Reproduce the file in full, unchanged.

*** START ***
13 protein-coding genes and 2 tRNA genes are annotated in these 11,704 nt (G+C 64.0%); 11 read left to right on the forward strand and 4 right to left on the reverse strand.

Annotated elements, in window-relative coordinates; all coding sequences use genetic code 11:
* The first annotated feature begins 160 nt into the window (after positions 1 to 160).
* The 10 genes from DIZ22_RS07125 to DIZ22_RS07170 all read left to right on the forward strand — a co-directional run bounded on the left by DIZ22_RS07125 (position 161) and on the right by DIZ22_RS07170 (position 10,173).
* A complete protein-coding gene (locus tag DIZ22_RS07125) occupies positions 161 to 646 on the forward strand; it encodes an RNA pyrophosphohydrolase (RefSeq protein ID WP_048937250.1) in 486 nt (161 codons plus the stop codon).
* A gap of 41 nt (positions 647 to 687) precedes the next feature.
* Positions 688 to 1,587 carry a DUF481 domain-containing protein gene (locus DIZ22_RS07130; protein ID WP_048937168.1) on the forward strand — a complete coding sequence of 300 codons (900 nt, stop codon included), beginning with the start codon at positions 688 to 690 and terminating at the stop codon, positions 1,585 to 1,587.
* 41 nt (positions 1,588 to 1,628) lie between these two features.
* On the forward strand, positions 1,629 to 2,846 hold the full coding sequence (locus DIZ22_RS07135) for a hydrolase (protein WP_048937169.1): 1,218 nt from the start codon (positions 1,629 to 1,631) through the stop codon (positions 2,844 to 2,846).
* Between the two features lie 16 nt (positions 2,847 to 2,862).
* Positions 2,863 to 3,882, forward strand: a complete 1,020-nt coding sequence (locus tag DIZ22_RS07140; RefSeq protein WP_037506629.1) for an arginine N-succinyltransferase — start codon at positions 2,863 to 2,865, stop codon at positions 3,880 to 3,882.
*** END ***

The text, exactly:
13 protein-coding genes and 2 tRNA genes are annotated in these 11,704 nt (G+C 64.0%); 11 read left to right on the forward strand and 4 right to left on the reverse strand.

Annotated elements, in window-relative coordinates; all coding sequences use genetic code 11:
* The first annotated feature begins 160 nt into the window (after positions 1 to 160).
* The 10 genes from DIZ22_RS07125 to DIZ22_RS07170 all read left to right on the forward strand — a co-directional run bounded on the left by DIZ22_RS07125 (position 161) and on the right by DIZ22_RS07170 (position 10,173).
* A complete protein-coding gene (locus tag DIZ22_RS07125) occupies positions 161 to 646 on the forward strand; it encodes an RNA pyrophosphohydrolase (RefSeq protein ID WP_048937250.1) in 486 nt (161 codons plus the stop codon).
* A gap of 41 nt (positions 647 to 687) precedes the next feature.
* Positions 688 to 1,587 carry a DUF481 domain-containing protein gene (locus DIZ22_RS07130; protein ID WP_048937168.1) on the forward strand — a complete coding sequence of 300 codons (900 nt, stop codon included), beginning with the start codon at positions 688 to 690 and terminating at the stop codon, positions 1,585 to 1,587.
* 41 nt (positions 1,588 to 1,628) lie between these two features.
* On the forward strand, positions 1,629 to 2,846 hold the full coding sequence (locus DIZ22_RS07135) for a hydrolase (protein WP_048937169.1): 1,218 nt from the start codon (positions 1,629 to 1,631) through the stop codon (positions 2,844 to 2,846).
* Between the two features lie 16 nt (positions 2,847 to 2,862).
* Positions 2,863 to 3,882, forward strand: a complete 1,020-nt coding sequence (locus tag DIZ22_RS07140; RefSeq protein WP_037506629.1) for an arginine N-succinyltransferase — start codon at positions 2,863 to 2,865, stop codon at positions 3,880 to 3,882.